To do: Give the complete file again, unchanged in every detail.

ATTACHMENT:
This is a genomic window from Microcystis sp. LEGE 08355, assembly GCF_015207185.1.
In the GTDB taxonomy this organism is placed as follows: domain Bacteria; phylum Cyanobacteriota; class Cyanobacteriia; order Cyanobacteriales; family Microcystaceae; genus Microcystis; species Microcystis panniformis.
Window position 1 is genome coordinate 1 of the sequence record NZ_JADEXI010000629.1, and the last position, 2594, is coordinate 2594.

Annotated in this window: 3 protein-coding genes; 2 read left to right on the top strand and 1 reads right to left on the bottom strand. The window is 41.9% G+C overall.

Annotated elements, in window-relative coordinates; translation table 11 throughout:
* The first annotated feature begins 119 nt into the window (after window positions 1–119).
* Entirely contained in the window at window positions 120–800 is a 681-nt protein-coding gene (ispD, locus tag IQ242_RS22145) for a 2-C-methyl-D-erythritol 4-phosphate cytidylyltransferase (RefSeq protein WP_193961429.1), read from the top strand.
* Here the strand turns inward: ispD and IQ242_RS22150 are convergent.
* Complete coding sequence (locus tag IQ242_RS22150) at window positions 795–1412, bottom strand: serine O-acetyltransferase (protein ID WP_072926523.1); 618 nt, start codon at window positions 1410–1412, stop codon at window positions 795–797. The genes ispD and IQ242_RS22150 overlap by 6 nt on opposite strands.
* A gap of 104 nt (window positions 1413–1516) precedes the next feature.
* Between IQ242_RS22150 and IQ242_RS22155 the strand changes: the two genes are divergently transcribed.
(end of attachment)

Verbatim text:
This is a genomic window from Microcystis sp. LEGE 08355, assembly GCF_015207185.1.
In the GTDB taxonomy this organism is placed as follows: domain Bacteria; phylum Cyanobacteriota; class Cyanobacteriia; order Cyanobacteriales; family Microcystaceae; genus Microcystis; species Microcystis panniformis.
Window position 1 is genome coordinate 1 of the sequence record NZ_JADEXI010000629.1, and the last position, 2594, is coordinate 2594.

Annotated in this window: 3 protein-coding genes; 2 read left to right on the top strand and 1 reads right to left on the bottom strand. The window is 41.9% G+C overall.

Annotated elements, in window-relative coordinates; translation table 11 throughout:
* The first annotated feature begins 119 nt into the window (after window positions 1–119).
* Entirely contained in the window at window positions 120–800 is a 681-nt protein-coding gene (ispD, locus tag IQ242_RS22145) for a 2-C-methyl-D-erythritol 4-phosphate cytidylyltransferase (RefSeq protein WP_193961429.1), read from the top strand.
* Here the strand turns inward: ispD and IQ242_RS22150 are convergent.
* Complete coding sequence (locus tag IQ242_RS22150) at window positions 795–1412, bottom strand: serine O-acetyltransferase (protein ID WP_072926523.1); 618 nt, start codon at window positions 1410–1412, stop codon at window positions 795–797. The genes ispD and IQ242_RS22150 overlap by 6 nt on opposite strands.
* A gap of 104 nt (window positions 1413–1516) precedes the next feature.
* Between IQ242_RS22150 and IQ242_RS22155 the strand changes: the two genes are divergently transcribed.